Of course you have good intentions I highly doubt anyone is in favour of 'ruining the earth' but why is it that all the protests seem to be totally destructive instead of constructive? there's no "oh yeah they could do that but halt any major expansion". Take for example Virgins biofuel tests - there's no one saying "well atleast they're doing something" just rather petty comments :\

And then there's the issue of ships etc (I dont know any stats atm) but I know for a fact that the whole shipping industry pumps out more Co2 than the whole aviation industry.. so why aren't you against that then? It seems to me you're using flying as a scapegoat.

No doubt this post will get deleted but hey.

great work,

I hope this one will make it onto tonight's 10 o'clock news

Thanks Bollyballoo. All the campaigners have been arrested so not much you can do down at Heathrow now. But you can join a rally against Heathrow expansion tonight.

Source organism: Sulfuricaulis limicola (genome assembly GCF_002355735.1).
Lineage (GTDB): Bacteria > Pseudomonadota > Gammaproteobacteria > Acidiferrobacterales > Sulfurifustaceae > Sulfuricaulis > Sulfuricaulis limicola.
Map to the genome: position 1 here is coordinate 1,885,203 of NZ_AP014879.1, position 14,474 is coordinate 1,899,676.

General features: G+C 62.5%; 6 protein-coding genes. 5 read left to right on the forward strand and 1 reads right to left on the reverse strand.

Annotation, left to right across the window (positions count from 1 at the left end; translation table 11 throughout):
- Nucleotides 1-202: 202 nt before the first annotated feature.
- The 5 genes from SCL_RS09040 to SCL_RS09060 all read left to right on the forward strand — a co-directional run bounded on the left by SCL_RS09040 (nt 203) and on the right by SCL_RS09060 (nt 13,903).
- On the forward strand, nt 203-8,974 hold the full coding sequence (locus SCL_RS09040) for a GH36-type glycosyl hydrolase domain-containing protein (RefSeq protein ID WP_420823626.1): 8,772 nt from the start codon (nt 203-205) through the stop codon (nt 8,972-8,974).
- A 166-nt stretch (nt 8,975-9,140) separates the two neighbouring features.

Pragmatic - I can see why you might think we've gone a bit barmy. The problem is that Brown on the one hand recoginises we have to do something to cut our C02 emissions, but on the other supports airport expansion. If the aviation industry continues to expand as expected, this industry alone will prevent us from hitting our emissions reduction targets. This is barmy, and worth standing up against - even on top of a plane.

And as for the Virgin flight, I'm sceptical. Biofuels can often cause more damage to the environment than fossil fuels because of deforestation, and Virgin seems to be using this flight to divert attention from an irresponsible, business as usual attitude to climate change.

Requiem - I understand your concern. But BAA, the airport authority, has already said that flights at the airport were not affected. We all know they have a lot of practice dealing with delays. Flights in dock do not cause landing delays.

What we want to do today is highlight the ridiculous number of short-haul flights at Heathrow. The top destination from Heathrow is Paris, which is easily reached by Eurostar - city centre to city centre. The Manchester flight the activists are on is the fourth most popular destination with 32 flights everyday.

There are about 100,000 flights every year between Heathrow and cities within 500km. With train travel being 10 times less damaging to the climate than flying we have to sort out our rail networks instead of investing in more runways.

I'll check into the shiping figures and get back. And we don't delete posts so long as they follow the house rules.